My average scores increased slightly over the course of the seven sessions, though they had gotten good enough from my previous use of the X10 that my primary goal was maintenance rather than improvement.
Live Fire Results
The key question is, “Will dry fire training with the Mantis X2 help my live fire accuracy?” Based on my experience, the answer would be a definite “Yes”. Prior to training with the X10, I was able to put about 30% of my shots within two inches of the point of aim from 15 yards using my Walther P99. After training with the X10, this number increased to about 60%. Continued training with the X2 raised the number to more than 75% at the range session following that training.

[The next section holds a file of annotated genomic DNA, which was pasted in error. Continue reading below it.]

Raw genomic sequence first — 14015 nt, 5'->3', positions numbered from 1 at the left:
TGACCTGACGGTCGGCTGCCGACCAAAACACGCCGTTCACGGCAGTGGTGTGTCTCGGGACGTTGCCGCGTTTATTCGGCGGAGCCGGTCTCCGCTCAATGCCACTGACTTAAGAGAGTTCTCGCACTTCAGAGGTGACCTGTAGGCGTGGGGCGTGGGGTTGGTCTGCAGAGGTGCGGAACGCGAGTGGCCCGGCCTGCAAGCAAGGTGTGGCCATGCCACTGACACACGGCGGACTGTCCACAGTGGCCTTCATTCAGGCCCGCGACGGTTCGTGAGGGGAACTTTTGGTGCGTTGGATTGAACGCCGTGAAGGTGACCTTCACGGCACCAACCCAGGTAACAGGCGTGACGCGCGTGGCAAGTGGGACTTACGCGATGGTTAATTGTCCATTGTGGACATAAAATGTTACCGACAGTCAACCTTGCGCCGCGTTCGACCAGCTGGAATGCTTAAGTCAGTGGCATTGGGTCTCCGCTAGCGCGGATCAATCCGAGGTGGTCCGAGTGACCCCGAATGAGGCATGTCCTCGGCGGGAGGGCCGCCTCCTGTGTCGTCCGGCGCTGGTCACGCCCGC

Fringe Benefit: Backstrap Testing
My Walther P99 came with three different backstraps. I knew that the largest backstrap was less comfortable than the other two, but could never quite decide which of the other two I preferred. The X2 gave me a convenient and inexpensive tool for comparing the effectiveness of the two backstraps.
I removed the roll pin that secures the backstrap, and fired a series of eight ten-shot groups with each of the two backstraps according to the following pattern with “S” representing the smallest backstrap, and “M” representing the medium backstrap: S, M, M, S, S, M, M, S, M, S, S, M, M, S, S, M.
I scored an average of 93.4 using the small backstrap, and 93.23 using the medium backstrap. This suggests that the two backstraps work pretty much the same for me, although the smallest backstrap may give a very slight advantage.
I was surprised by these results, since I have somewhat large hands (my glove size is extra large).
Drills and Courses
The X2 includes a series of 16 different drills and two courses.